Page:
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Testicular trauma

Huda A.K. Hamouda 4th year MBBS 09090116

Introduction
Testicular trauma is the third most common cause of acute scrotal pain Despite the vulnerable position of the testicles, testicular trauma is relatively uncommon. Mobility of the scrotum may be one reason severe injury is rare. Given the importance of preserving fertility, traumatic injuries of the testicle deserve careful attention.

Mechanism of injuries

Blunt trauma Ex. ( a kick to the groin or a baseball injury, sport injuries, vehicle accidents ..)
refers to injuries sustained from objects applied with any significant force to the scrotum and testicles

Penetrating trauma Ex.( gunshot and stab wounds , selfmutilation, animal bites (usually dog), and emasculation)
refers to injuries sustained from sharp objects

degloving trauma or avulsion injuries , less common , the scrotal skin is sheared off. Ex(when a testicle becomes trapped in heavy machinery (industrial or farming accidents)) Iatrogenic injuries Ex ( as a complication of inguinal herniorrhaphy or orchiectomy , spermatic cord transection )

typically seen in males aged 15-40 years. Blunt trauma 85% of cases The right testis is more likely to be injured in this way than the left testis anatomically slightly higher than the left one . Bilateral testicular injuries and ruptures are rarer; they are seen in approximately 1.5% of cases of blunt scrotal trauma. 5%8% of cases of torsion of the spermatic cord are thought to be precipitated by trauma , bell clapper deformity as predisposing factor . penetrating trauma 15% of cases Penetrating injuries are more likely to be bilateral, with an incidence rate of about 30%

Relevant anatomy
Layers : Scrotal Skin the dartos muscle/fascia external, middle, and internal spermatic fasciaetunica vaginalis outer (parietal) layer and an inner (visceral) layer ) tunica albuginea (You need a force of as much as 50 kg to rupture TA) tunica vasculosa , testis , epididymis , vas deferens in spermatic cord. A tear in the tunica albuginea intratesticular hemorrhage escapes into the tunica vaginalis hematocele. Disruption of the tunica vaginalis /extension to the epididymis bleeding into the scrotal wall scrotal hematoma.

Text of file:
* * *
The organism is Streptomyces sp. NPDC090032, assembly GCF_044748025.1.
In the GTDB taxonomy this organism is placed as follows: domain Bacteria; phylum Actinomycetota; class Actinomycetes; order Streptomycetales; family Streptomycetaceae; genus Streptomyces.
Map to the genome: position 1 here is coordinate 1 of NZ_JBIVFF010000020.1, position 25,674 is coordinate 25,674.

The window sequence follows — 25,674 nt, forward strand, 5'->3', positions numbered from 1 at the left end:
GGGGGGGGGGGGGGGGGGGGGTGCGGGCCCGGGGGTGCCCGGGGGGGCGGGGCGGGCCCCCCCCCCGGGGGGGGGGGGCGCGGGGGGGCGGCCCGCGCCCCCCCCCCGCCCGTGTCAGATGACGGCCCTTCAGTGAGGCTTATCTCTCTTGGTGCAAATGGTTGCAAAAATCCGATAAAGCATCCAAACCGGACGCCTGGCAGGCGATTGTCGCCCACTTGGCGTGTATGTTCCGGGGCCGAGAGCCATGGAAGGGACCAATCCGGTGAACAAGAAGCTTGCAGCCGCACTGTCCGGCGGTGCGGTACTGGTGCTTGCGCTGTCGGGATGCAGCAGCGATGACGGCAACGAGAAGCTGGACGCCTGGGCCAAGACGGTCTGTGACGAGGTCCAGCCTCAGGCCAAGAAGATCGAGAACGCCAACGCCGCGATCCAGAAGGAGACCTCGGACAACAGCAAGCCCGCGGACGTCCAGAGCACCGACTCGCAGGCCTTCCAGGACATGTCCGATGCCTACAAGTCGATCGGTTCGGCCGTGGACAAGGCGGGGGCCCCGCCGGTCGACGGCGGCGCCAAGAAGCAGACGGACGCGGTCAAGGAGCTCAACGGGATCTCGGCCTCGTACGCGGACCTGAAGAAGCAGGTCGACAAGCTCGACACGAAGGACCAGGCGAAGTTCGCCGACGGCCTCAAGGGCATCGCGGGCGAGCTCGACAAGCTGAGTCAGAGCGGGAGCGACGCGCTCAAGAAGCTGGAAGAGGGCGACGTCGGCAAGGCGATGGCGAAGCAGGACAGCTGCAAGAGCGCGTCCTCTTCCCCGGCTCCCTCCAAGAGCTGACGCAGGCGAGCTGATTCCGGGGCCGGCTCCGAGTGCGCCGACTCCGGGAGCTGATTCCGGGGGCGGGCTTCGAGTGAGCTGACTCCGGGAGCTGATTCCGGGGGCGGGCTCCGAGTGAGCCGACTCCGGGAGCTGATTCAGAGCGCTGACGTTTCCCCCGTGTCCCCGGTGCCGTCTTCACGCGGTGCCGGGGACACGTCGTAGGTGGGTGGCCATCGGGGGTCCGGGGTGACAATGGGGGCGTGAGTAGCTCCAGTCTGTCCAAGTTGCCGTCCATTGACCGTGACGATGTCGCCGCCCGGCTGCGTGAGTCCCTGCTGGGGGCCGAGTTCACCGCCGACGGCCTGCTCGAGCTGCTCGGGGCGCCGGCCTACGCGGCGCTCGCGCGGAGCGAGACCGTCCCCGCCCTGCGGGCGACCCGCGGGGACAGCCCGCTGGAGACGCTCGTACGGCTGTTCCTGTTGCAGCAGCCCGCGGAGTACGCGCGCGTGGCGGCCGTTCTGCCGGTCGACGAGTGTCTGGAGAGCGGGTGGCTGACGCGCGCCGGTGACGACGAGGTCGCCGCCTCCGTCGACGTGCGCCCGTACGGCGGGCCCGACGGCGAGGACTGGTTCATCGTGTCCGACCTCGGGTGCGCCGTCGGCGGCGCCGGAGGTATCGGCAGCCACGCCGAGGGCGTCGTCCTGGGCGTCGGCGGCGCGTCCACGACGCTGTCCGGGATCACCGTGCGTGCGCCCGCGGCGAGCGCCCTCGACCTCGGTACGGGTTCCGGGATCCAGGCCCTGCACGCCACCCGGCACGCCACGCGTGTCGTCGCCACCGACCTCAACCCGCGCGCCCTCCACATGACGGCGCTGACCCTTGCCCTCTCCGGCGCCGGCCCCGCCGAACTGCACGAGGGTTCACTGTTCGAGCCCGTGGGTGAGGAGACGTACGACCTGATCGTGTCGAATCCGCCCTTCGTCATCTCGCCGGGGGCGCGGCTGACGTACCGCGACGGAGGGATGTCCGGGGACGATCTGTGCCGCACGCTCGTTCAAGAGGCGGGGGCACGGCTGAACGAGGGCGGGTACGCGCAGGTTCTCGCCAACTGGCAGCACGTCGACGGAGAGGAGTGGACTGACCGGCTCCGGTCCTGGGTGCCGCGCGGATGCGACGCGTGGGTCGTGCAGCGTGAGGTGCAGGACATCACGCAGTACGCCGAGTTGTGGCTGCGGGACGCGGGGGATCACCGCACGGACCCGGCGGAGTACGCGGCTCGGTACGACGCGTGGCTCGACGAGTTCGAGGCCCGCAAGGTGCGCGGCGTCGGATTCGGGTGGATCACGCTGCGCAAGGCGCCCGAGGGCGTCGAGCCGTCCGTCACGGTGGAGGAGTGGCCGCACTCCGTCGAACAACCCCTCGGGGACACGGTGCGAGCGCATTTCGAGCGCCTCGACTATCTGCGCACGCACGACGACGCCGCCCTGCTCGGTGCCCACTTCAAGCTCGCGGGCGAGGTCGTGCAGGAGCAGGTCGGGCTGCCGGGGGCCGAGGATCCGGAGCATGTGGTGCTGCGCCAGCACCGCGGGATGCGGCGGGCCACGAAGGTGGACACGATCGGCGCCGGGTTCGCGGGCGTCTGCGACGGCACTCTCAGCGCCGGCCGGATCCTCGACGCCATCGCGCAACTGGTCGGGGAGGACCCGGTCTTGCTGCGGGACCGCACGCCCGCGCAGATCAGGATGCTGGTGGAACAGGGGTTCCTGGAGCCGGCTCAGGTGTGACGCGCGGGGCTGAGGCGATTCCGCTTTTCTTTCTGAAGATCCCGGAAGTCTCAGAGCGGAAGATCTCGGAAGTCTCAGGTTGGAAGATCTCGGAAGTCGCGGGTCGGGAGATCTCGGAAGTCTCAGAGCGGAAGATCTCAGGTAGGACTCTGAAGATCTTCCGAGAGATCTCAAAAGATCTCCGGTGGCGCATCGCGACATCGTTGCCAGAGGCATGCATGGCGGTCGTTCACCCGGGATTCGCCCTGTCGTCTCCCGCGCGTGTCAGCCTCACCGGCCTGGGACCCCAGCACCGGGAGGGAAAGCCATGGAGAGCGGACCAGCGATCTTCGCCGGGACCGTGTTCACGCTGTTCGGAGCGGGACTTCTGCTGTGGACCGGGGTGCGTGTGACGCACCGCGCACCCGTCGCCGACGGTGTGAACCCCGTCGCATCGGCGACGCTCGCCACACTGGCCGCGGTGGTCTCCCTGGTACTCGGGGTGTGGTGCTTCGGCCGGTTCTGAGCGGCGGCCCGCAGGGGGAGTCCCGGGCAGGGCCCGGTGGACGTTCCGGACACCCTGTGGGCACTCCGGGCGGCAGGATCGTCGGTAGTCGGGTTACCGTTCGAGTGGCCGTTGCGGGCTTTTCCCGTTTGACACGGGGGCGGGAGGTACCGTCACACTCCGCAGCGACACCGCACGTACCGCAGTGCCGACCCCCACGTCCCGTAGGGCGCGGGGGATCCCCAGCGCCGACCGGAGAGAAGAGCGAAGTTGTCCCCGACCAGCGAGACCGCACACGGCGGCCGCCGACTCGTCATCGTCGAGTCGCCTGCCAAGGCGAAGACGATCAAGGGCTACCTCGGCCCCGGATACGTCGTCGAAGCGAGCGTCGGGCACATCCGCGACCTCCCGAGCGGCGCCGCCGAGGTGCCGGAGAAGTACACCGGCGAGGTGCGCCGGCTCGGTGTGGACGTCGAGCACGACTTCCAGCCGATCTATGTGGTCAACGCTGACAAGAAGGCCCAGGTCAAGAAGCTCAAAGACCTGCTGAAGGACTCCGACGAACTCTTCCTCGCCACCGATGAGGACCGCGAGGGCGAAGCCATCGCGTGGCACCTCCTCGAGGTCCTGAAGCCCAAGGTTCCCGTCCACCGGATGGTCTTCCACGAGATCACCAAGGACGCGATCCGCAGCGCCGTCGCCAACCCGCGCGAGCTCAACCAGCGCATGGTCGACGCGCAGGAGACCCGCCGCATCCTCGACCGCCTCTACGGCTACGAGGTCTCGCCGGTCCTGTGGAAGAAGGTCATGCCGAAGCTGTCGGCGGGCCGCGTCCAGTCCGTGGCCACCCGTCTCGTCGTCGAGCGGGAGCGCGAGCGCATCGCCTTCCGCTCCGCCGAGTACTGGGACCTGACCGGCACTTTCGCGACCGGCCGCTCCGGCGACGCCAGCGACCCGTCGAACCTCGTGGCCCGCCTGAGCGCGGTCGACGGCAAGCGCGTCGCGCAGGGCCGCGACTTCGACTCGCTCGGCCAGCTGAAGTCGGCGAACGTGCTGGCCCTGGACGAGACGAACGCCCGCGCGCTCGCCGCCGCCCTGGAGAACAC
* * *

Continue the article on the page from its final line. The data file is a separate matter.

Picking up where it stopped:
Clinical features

History : Hx. of injury Intense pain of testis Occasionally with nausea, vomiting, Fever or even fainting.

Bruising or discoloration of the scrotum , Swelling of the scrotum. Blood in the urine , Difficulty urinating.

Clinical features

PE :
swollen, severely tender testicle with a visible hematoma. Scrotal or perineal ecchymosis Bilateral testicular examination and perineal examination should always be performed to rule out associated pathologies. absence of scrotal swelling and hematoma benign injury. absence of pain with scrotal swelling and hematoma testicular infarction or spermatic cord torsion.

Non-palpable / dislocated testis : Subcutaneous dislocation epifascial displacement of the testicle Internal dislocation in the superficial inguinal ring , inguinal canal or abdominal cavity - evaluate the femoral vessels. - Physical examination is often difficult radiologic evaluation or surgical exploration may be required.
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Investigations
Laboratory Studies Obtain a urinalysis to rule out urinary tract infection or epididymo-orchitis. Imaging Studies - Scrotal ultrasonography with Doppler studies is valuable for diagnosing and staging testicular injuries and helpful in determining the nature and extent of injury. - The sensitivity and specificity 93.5% & 100%, respectively.

US with Doppler studies findings

A normal parenchymal echo pattern, with normal blood flow in cases of blunt trauma exclude significant injury.

US with Doppler studies findings

Acute bleeding or contusion of the testicular parenchyma typically hyperechoic lesion , old blood hypoechoic lesion.

US with Doppler studies findings

testicular rupture disruption of the tunica albuginea with testicular contour abnormality